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Zvenigorod – Historic Suburb of Moscow

Located in the Moscow Oblast of Russia, and considered to be a suburb of the capital city, the town of Zvenigorod is believed to have been established in the 12th century. The first written record of the town is dated 1338 and in the latter part of the 14th century the town was given as a gift to Yury Dmitrievich by his father Dmitry Ivanovich Donskoy, Prince of Moscow and Grand Prince of Vladimir. Although being a younger male child who would not be ordinarily be entitled to inheritance under the customs of the time which declared the first born son to inherit the entire estate, Dmitry Donskoy bequeathed the towns of Ruza, Galich and Zvenigorod to his younger son. Yury Dmitrievich, who was also known as George II of Moscow and Yury of Zvenigorod, built his palatial residence overlooking the picturesque Moskva River.

The town of Zvenigorod was recorded in history as the base from which wars were fought for control of Moscow by Yury's sons at the time that their cousin, Vasily II, reigned in the mid-15th century. Vasily II eventually won, and the town became part of Muscovy. In 1784 Zvenigorod was granted municipal rights and toward the end of the 19th century it became a popular destination among the so-called 'intelligentsia' of Moscow. Lavish dachas were built in Zvenigorod, with a number of these historic buildings being turned into museums. Among these are the museums of Anton Chekhov, a Russian short-story writer, playwright and physician; Sergei Taneyev, a Russian composer, pianist and author; and Isaac Ilyich Levitan, a classical Russian landscape painter noted for his work in the genre known as mood landscape.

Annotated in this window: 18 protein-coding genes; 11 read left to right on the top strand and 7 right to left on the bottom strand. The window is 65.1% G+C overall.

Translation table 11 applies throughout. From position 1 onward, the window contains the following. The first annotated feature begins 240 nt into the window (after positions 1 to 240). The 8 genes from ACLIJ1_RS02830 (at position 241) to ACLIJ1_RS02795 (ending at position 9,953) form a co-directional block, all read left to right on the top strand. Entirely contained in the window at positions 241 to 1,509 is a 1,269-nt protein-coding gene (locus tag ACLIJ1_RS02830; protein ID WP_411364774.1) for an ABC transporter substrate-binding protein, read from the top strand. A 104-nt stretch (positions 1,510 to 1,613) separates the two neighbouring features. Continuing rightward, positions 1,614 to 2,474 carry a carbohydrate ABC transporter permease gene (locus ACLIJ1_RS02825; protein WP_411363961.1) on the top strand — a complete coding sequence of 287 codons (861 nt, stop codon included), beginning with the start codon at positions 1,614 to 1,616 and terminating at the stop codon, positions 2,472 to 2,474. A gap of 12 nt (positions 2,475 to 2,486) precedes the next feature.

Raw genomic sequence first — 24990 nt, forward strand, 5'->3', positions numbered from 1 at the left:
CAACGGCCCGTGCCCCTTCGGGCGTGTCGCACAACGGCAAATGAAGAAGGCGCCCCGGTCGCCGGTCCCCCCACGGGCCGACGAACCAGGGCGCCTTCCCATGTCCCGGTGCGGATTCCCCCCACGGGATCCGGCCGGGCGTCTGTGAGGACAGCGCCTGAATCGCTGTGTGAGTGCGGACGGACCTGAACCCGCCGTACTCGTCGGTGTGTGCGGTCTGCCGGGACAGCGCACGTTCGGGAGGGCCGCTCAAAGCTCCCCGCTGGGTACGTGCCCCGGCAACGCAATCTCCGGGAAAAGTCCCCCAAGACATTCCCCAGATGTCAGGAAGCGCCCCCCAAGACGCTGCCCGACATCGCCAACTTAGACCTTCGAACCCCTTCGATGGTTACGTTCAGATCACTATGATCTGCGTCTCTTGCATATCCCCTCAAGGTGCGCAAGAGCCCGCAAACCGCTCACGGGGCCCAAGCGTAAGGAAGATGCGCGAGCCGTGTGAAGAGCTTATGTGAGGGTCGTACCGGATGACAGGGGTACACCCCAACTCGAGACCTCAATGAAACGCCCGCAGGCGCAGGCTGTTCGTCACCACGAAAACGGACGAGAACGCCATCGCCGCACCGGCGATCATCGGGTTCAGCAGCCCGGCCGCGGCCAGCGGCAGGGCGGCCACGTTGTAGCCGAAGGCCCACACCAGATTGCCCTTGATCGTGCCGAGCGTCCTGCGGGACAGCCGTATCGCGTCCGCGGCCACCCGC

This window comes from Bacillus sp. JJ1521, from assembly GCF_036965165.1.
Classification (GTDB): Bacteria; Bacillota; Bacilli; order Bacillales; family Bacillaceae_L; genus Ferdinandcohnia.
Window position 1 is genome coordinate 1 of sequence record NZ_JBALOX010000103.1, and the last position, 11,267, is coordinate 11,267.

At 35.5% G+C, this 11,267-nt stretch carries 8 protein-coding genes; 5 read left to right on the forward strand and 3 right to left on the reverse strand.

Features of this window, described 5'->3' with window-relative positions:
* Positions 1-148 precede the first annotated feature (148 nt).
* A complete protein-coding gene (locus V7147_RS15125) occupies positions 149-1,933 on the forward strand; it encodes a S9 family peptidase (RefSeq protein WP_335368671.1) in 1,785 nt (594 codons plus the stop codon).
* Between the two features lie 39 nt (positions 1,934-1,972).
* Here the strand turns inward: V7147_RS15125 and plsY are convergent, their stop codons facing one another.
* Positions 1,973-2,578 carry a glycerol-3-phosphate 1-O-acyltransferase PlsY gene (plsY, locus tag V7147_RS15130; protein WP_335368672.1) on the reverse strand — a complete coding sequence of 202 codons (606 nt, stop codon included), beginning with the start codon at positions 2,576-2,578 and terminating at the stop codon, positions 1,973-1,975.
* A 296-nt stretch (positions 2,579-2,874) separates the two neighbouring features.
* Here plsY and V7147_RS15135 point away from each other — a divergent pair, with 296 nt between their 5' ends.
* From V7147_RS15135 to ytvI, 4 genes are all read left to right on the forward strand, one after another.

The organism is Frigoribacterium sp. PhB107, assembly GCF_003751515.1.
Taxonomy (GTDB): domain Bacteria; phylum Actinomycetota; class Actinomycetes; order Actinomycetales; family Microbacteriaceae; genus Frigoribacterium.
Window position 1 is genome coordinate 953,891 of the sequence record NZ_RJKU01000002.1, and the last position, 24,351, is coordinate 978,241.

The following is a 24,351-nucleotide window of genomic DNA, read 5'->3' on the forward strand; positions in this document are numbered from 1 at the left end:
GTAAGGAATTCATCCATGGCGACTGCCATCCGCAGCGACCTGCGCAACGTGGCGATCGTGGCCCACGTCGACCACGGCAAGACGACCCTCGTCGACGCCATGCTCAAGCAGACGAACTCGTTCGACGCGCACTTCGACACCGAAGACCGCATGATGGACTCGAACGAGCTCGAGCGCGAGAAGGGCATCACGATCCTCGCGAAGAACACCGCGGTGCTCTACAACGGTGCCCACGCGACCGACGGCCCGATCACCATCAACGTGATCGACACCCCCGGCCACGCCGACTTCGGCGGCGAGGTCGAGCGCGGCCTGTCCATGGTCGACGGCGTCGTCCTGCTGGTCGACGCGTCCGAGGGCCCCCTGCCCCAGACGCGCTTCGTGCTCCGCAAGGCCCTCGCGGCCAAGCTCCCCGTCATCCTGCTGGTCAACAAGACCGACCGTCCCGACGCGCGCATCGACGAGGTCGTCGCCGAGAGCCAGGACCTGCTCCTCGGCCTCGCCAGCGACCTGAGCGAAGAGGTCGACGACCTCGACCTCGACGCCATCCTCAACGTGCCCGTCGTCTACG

Other local attractions include the Uspensky Cathedral built in 1399; the Muscovite architecture styled kremlin; and the Savvino-Storozhevsky Monastery built in 1398. The monastery was commissioned by Yury Dmitrievich and constructed under the supervision of St Sawa, an early disciple of Sergius of Radonezh of the Russian Orthodox Church. Visitors to the monastery will appreciate the skilled workmanship of the original artists and artisans, as well as the subsequent restoration work. The altar's frescoes were originally painted in the 1420s, with the balance of the interior artwork being completed in 1656. The five-tiered iconostasis of religious paintings was added in 1652.

Over a five-year period, starting in 1650, the Savvino-Storozhevsky Monastery underwent some changes at the instruction of Tsar Alexis. A royal palace was constructed and encircled with stone walls and towers, becoming the suburban residence of the Tsar and his wife. Later Feodor III of Russia resided in the monastery complex, and upon his death in May 1682, the monastery went into a decline. It was put into the care of the Danilov Monastery in Moscow in 1985, and today the Savvino-Storozhevsky Monastery is one of the treasured attractions of Zvenigorod.

 



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